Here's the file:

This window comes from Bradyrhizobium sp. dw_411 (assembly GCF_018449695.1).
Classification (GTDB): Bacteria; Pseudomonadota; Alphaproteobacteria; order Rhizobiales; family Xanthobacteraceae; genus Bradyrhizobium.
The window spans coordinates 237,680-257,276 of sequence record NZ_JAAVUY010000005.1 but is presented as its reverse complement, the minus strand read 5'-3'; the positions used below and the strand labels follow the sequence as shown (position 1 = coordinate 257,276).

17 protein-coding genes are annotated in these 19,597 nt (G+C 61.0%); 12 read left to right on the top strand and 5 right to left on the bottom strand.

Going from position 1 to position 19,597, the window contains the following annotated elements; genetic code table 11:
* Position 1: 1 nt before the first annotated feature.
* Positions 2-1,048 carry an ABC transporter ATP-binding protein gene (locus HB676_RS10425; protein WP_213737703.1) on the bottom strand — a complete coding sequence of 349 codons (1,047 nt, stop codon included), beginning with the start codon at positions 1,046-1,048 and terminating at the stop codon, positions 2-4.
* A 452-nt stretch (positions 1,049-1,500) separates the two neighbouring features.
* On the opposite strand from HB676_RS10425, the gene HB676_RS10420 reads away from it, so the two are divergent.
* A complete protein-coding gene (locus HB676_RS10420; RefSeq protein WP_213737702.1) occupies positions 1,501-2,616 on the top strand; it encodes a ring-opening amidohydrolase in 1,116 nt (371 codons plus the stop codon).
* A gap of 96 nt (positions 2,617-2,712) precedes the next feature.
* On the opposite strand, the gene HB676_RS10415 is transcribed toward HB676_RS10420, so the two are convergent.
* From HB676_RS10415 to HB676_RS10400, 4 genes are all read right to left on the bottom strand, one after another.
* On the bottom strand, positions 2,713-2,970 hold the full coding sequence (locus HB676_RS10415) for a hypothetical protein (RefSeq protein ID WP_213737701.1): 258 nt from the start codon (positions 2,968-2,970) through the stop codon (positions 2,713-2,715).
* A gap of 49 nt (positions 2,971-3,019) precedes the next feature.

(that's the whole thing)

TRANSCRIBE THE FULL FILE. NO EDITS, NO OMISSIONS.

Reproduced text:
This window comes from Bradyrhizobium sp. dw_411 (assembly GCF_018449695.1).
Classification (GTDB): Bacteria; Pseudomonadota; Alphaproteobacteria; order Rhizobiales; family Xanthobacteraceae; genus Bradyrhizobium.
The window spans coordinates 237,680-257,276 of sequence record NZ_JAAVUY010000005.1 but is presented as its reverse complement, the minus strand read 5'-3'; the positions used below and the strand labels follow the sequence as shown (position 1 = coordinate 257,276).

17 protein-coding genes are annotated in these 19,597 nt (G+C 61.0%); 12 read left to right on the top strand and 5 right to left on the bottom strand.

Going from position 1 to position 19,597, the window contains the following annotated elements; genetic code table 11:
* Position 1: 1 nt before the first annotated feature.
* Positions 2-1,048 carry an ABC transporter ATP-binding protein gene (locus HB676_RS10425; protein WP_213737703.1) on the bottom strand — a complete coding sequence of 349 codons (1,047 nt, stop codon included), beginning with the start codon at positions 1,046-1,048 and terminating at the stop codon, positions 2-4.
* A 452-nt stretch (positions 1,049-1,500) separates the two neighbouring features.
* On the opposite strand from HB676_RS10425, the gene HB676_RS10420 reads away from it, so the two are divergent.
* A complete protein-coding gene (locus HB676_RS10420; RefSeq protein WP_213737702.1) occupies positions 1,501-2,616 on the top strand; it encodes a ring-opening amidohydrolase in 1,116 nt (371 codons plus the stop codon).
* A gap of 96 nt (positions 2,617-2,712) precedes the next feature.
* On the opposite strand, the gene HB676_RS10415 is transcribed toward HB676_RS10420, so the two are convergent.
* From HB676_RS10415 to HB676_RS10400, 4 genes are all read right to left on the bottom strand, one after another.
* On the bottom strand, positions 2,713-2,970 hold the full coding sequence (locus HB676_RS10415) for a hypothetical protein (RefSeq protein ID WP_213737701.1): 258 nt from the start codon (positions 2,968-2,970) through the stop codon (positions 2,713-2,715).
* A gap of 49 nt (positions 2,971-3,019) precedes the next feature.